Call it the Mad Men effect. Suddenly transformed from Alpha-shills to sensitive seers into the American soul, Art & Copy continues the portrait of ad men as masters of the universe.

Director Doug Pray made the extraordinary 2007 documentary Surfwise about a doctor-turned-surfer who dropped out of the rat race to raise his nine children off the grid, and this time he takes another insider look at some outside-the-box thinkers. In the case of Surfwise‘s surfing dad Dorian Pakowitz, his decision to raise his children non-traditionally earned him a fair share of his adult children’s resentment. But for these ad men and women, unconventional thinking has resulted in fat paychecks and impressive office real estate.

Art & Copy talks to some of the country’s top ad men — big guns like Hal Riney of Ronald Reagan’s “Morning in America” spots and Doyle Dane Bernbach’s glass-ceiling exploding Mary Wells — largely in their own words and insights into the business. Also weighing in is Lee Clow (of the Apple “1984” and “Think Different” campaigns), whose TBWA/Worldwide office boasts a basketball court and art installations. The firm also allows employees to bring their dogs to work. Though they range from the stylishly dressed to the surfer-shaggy, there doesn’t appear to be a shrinking violet among them.

Mad Men fans will recognize advertising superheroes like ’60s mavericks Bernbach, who came up with those revolutionary, still hip ads for Volkswagen proclaiming “Think Small,” and also created the now-standard practice of having copy writers and art directors collaborate on ads. Also weighing in on the work that has defined them is George Lois, who convinced a group of A-list rockers to shout “I want my MTV!” and created a generation of punchy covers for Esquire magazine, including one with Muhammed Ali posing as Saint Sebastian. These are the guys who took advertising out of its prep school past and sexed it up, the boomers who conjoined the radical zeitgeist of the Woodstock era and carried it over into no-rules advertising — that is, if your idea of radical is juicing America’s calcium intake in the “Got Milk?” campaign or spawning one of the most annoying catch phrases of the 20th century, “Where’s the Beef?”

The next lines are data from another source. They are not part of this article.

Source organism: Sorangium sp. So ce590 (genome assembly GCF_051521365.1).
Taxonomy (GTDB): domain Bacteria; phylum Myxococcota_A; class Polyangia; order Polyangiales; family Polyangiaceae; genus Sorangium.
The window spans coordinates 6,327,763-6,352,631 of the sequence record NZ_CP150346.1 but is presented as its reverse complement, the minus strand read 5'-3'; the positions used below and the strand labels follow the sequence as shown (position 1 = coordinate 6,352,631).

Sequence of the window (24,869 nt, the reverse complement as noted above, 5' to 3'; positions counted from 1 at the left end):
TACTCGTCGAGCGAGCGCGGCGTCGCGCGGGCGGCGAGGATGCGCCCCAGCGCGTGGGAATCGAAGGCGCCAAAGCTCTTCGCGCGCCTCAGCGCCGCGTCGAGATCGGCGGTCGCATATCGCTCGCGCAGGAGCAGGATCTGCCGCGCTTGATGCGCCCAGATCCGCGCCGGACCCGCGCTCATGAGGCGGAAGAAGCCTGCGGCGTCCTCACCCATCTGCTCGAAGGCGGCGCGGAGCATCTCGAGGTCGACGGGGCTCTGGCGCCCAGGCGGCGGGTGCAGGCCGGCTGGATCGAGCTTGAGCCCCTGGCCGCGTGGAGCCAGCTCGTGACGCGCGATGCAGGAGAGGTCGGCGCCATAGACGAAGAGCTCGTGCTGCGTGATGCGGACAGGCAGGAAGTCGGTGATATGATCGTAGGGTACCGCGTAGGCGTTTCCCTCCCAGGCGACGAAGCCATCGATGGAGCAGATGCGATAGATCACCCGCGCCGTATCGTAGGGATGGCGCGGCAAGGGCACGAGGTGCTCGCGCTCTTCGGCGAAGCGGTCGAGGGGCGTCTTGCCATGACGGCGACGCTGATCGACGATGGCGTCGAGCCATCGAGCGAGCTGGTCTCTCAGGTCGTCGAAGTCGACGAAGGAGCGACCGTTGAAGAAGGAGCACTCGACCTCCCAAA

The peek into what makes ad men tick and their indelible influence on 20th century life — not to mention a look at a lot of great vintage commercials — makes Art & Copy come alive. Where it tends to lag is in a strange storytelling device Pray uses, contrasting the bombastic big buck ad men with a lowly California billboard installer whose family has put up billboards for generations. The point — two sides of our inundation with media imagery — feels poorly expressed in this unequal match-up of stories. Making a case for how much our culture values the shill, Pray also cuts between these stories to present an array of statistics — for instance, a 30-second ad during American Idol will set advertisers back $750,000 and the average city dweller encounters 5,000 ads a day.

Just don’t expect much deep thought in Art & Copy. In a year defined by docs like Capitalism: A Love Story and Food, Inc., Art & Copy is an anachronistic doc about corporate sway that doesn’t go under the surface for a closer look. Instead, Art & Copy is a valentine to these men and women who have done so much to inform our consciousness. There’s no denying they are psychological seers and masterful button-pushers. More than anything, you long to know what these people really think of all of the money that is spent to convince people to buy things they don’t need.